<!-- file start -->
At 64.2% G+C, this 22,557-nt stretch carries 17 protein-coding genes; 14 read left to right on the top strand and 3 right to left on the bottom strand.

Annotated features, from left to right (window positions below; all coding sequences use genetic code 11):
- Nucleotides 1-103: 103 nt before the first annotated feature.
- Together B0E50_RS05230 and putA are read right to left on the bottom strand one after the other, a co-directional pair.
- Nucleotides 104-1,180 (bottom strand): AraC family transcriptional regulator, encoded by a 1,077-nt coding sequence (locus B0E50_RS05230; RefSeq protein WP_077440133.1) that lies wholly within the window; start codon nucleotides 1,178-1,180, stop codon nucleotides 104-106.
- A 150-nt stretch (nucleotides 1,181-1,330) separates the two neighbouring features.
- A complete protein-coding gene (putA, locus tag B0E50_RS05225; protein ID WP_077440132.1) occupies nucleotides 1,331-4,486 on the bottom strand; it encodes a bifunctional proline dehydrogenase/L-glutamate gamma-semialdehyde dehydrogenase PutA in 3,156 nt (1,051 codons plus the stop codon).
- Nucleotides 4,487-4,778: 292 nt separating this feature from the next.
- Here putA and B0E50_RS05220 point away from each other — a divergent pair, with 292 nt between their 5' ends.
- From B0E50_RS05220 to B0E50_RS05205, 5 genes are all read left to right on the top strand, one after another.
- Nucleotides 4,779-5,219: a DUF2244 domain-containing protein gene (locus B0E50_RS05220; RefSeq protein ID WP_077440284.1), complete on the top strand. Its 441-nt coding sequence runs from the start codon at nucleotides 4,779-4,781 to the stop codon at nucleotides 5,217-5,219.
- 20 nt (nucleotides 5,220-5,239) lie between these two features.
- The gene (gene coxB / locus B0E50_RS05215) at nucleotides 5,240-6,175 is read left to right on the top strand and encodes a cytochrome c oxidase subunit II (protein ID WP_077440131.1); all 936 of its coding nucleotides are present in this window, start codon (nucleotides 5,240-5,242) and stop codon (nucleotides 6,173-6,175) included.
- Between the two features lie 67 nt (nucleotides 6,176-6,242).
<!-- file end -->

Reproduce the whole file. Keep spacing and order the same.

At 64.2% G+C, this 22,557-nt stretch carries 17 protein-coding genes; 14 read left to right on the top strand and 3 right to left on the bottom strand.

Annotated features, from left to right (window positions below; all coding sequences use genetic code 11):
- Nucleotides 1-103: 103 nt before the first annotated feature.
- Together B0E50_RS05230 and putA are read right to left on the bottom strand one after the other, a co-directional pair.
- Nucleotides 104-1,180 (bottom strand): AraC family transcriptional regulator, encoded by a 1,077-nt coding sequence (locus B0E50_RS05230; RefSeq protein WP_077440133.1) that lies wholly within the window; start codon nucleotides 1,178-1,180, stop codon nucleotides 104-106.
- A 150-nt stretch (nucleotides 1,181-1,330) separates the two neighbouring features.
- A complete protein-coding gene (putA, locus tag B0E50_RS05225; protein ID WP_077440132.1) occupies nucleotides 1,331-4,486 on the bottom strand; it encodes a bifunctional proline dehydrogenase/L-glutamate gamma-semialdehyde dehydrogenase PutA in 3,156 nt (1,051 codons plus the stop codon).
- Nucleotides 4,487-4,778: 292 nt separating this feature from the next.
- Here putA and B0E50_RS05220 point away from each other — a divergent pair, with 292 nt between their 5' ends.
- From B0E50_RS05220 to B0E50_RS05205, 5 genes are all read left to right on the top strand, one after another.
- Nucleotides 4,779-5,219: a DUF2244 domain-containing protein gene (locus B0E50_RS05220; RefSeq protein ID WP_077440284.1), complete on the top strand. Its 441-nt coding sequence runs from the start codon at nucleotides 4,779-4,781 to the stop codon at nucleotides 5,217-5,219.
- 20 nt (nucleotides 5,220-5,239) lie between these two features.
- The gene (gene coxB / locus B0E50_RS05215) at nucleotides 5,240-6,175 is read left to right on the top strand and encodes a cytochrome c oxidase subunit II (protein ID WP_077440131.1); all 936 of its coding nucleotides are present in this window, start codon (nucleotides 5,240-5,242) and stop codon (nucleotides 6,173-6,175) included.
- Between the two features lie 67 nt (nucleotides 6,176-6,242).